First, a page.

Not everything is changing-- we're scooching the baseline on most cupcakes and adjusting oatmeal cream pies, crinkle cookies, scones, and cake slices in the store (whole cakes aren't changing.  The biggest price change is the mini cupcakes, so I do want to delve into that one a bit, as it shocked us to really dive into how much those little suckers actually cost us to make:   
It makes sense to see a mini cupcake and think, “it’s a third the size of a standard one-- it should just be a third of the price”.  However, mini cupcakes require special packaging. It takes almost the same amount of labor to measure, mix, bake, and ice a dozen minis as it does a dozen standard size. Cupcake liners (papers) cost 11 cents each for regular size and 7 cents for the miniatures… rather than a third of the price, they are ⅔ the price!  Of course we still charge less for minis than regulars, but it's not as simple as "a third the price".  While minis can be a good option for meeting a budget, the real value of the miniatures is in ease of serving, portion control for small children, cuteness… :)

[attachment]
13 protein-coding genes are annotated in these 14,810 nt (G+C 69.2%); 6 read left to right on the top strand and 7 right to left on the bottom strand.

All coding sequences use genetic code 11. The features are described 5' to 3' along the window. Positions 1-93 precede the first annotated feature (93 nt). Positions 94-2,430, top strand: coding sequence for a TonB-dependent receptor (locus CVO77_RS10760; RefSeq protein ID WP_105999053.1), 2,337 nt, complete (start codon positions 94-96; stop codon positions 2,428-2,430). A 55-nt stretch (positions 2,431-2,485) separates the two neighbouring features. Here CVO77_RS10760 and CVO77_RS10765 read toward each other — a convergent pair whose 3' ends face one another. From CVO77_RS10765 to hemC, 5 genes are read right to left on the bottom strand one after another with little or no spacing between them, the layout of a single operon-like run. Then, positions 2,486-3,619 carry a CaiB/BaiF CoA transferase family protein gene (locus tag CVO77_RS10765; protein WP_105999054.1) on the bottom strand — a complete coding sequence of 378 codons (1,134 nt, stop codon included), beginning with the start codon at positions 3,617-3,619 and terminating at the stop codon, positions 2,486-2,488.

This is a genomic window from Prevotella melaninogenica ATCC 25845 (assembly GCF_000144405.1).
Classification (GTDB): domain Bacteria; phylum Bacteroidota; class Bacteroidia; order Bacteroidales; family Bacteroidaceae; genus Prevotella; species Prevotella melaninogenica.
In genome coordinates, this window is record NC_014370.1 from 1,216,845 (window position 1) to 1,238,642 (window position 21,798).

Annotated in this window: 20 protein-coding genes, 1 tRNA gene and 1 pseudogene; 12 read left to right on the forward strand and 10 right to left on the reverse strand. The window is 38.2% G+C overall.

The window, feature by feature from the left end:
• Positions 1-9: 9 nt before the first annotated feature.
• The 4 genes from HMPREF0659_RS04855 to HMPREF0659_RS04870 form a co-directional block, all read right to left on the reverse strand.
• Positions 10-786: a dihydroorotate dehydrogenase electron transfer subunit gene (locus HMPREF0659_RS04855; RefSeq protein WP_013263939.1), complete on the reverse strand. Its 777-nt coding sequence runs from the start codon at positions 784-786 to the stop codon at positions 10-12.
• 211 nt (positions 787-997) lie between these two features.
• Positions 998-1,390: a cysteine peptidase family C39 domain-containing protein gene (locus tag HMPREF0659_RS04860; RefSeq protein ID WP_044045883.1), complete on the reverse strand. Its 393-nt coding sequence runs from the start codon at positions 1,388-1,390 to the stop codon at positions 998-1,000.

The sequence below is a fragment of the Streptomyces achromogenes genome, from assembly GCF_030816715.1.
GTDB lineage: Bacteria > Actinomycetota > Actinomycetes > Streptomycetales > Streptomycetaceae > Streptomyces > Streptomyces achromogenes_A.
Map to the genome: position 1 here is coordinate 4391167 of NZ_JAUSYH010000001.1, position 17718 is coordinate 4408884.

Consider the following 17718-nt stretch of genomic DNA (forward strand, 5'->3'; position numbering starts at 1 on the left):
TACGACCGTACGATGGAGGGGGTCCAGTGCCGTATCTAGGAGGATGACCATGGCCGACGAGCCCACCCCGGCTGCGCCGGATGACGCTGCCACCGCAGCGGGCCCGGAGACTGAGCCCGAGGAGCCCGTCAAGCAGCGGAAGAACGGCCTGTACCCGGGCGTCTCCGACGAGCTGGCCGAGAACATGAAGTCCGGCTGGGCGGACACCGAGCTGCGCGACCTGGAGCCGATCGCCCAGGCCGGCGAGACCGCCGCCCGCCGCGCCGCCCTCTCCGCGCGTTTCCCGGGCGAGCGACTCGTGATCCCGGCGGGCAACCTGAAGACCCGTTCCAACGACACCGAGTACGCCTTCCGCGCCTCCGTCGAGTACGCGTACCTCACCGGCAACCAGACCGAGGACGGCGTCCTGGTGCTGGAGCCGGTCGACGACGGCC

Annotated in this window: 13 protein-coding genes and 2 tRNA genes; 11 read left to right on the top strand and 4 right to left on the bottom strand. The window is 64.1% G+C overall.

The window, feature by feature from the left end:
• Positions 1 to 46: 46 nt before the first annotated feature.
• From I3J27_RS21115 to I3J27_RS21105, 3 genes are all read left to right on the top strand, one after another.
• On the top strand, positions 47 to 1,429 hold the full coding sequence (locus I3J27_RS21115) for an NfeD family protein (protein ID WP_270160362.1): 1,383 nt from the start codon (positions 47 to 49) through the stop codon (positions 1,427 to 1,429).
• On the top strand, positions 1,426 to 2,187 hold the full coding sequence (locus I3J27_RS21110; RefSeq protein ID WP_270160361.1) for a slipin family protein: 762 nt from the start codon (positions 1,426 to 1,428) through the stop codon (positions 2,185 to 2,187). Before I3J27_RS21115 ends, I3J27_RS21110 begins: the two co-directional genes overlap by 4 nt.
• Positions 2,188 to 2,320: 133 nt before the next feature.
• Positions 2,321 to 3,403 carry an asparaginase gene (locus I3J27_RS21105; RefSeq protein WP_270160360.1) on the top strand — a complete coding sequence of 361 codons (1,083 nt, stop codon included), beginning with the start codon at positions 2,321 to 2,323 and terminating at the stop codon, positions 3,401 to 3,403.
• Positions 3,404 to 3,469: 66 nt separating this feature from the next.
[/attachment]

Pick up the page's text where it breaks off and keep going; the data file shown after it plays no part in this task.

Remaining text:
Ok, hopefully you've made it this far... I can't believe I've written this much about costing, pricing, etc... not bad for a person for whom "it's bad manners to talk about money" is so deeply embedded!  Obviously I could go on, but I'll spare ya.  However I will just say, there's real value in being this up front and open about what it takes to make really delicious food in a business.  If you want to know more or continue the conversation, please reach out and I'll happily discuss, answer questions, etc.  Also, if you would like to attend one of our staff-led Open Book "huddles", you are welcome to accompany me as my guest.  You can email me anytime at kat(at)muddysbakeshop(dot)com

Thanks so much for reading and happy eating!